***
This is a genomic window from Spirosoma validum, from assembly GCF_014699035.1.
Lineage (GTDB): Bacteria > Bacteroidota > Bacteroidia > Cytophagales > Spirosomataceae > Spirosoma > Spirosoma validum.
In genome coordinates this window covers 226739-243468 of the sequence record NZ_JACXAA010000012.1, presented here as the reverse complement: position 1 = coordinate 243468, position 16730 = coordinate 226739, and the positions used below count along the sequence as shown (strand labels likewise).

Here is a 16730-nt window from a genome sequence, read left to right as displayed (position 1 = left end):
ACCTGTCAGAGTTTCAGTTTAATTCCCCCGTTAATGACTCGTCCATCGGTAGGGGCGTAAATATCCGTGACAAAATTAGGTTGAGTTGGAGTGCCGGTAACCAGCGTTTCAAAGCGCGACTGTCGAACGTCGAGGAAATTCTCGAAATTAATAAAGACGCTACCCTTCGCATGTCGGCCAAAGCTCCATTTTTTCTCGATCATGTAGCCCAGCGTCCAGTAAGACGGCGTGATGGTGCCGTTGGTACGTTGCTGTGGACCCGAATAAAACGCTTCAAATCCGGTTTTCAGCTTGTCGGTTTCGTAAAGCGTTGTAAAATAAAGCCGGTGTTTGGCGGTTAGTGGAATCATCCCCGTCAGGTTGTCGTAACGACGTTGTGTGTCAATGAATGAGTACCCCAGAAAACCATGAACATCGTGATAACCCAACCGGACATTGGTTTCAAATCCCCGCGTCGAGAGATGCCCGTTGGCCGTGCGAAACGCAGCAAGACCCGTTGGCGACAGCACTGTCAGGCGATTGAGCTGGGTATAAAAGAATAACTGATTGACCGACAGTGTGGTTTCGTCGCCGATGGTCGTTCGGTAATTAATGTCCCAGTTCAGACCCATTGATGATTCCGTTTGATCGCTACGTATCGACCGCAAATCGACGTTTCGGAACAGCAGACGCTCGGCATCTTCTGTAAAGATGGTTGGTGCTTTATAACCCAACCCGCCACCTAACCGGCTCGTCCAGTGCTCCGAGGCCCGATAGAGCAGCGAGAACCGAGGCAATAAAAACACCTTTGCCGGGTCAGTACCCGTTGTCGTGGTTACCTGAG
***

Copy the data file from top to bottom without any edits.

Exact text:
This is a genomic window from Spirosoma validum, from assembly GCF_014699035.1.
Lineage (GTDB): Bacteria > Bacteroidota > Bacteroidia > Cytophagales > Spirosomataceae > Spirosoma > Spirosoma validum.
In genome coordinates this window covers 226739-243468 of the sequence record NZ_JACXAA010000012.1, presented here as the reverse complement: position 1 = coordinate 243468, position 16730 = coordinate 226739, and the positions used below count along the sequence as shown (strand labels likewise).

Here is a 16730-nt window from a genome sequence, read left to right as displayed (position 1 = left end):
ACCTGTCAGAGTTTCAGTTTAATTCCCCCGTTAATGACTCGTCCATCGGTAGGGGCGTAAATATCCGTGACAAAATTAGGTTGAGTTGGAGTGCCGGTAACCAGCGTTTCAAAGCGCGACTGTCGAACGTCGAGGAAATTCTCGAAATTAATAAAGACGCTACCCTTCGCATGTCGGCCAAAGCTCCATTTTTTCTCGATCATGTAGCCCAGCGTCCAGTAAGACGGCGTGATGGTGCCGTTGGTACGTTGCTGTGGACCCGAATAAAACGCTTCAAATCCGGTTTTCAGCTTGTCGGTTTCGTAAAGCGTTGTAAAATAAAGCCGGTGTTTGGCGGTTAGTGGAATCATCCCCGTCAGGTTGTCGTAACGACGTTGTGTGTCAATGAATGAGTACCCCAGAAAACCATGAACATCGTGATAACCCAACCGGACATTGGTTTCAAATCCCCGCGTCGAGAGATGCCCGTTGGCCGTGCGAAACGCAGCAAGACCCGTTGGCGACAGCACTGTCAGGCGATTGAGCTGGGTATAAAAGAATAACTGATTGACCGACAGTGTGGTTTCGTCGCCGATGGTCGTTCGGTAATTAATGTCCCAGTTCAGACCCATTGATGATTCCGTTTGATCGCTACGTATCGACCGCAAATCGACGTTTCGGAACAGCAGACGCTCGGCATCTTCTGTAAAGATGGTTGGTGCTTTATAACCCAACCCGCCACCTAACCGGCTCGTCCAGTGCTCCGAGGCCCGATAGAGCAGCGAGAACCGAGGCAATAAAAACACCTTTGCCGGGTCAGTACCCGTTGTCGTGGTTACCTGAG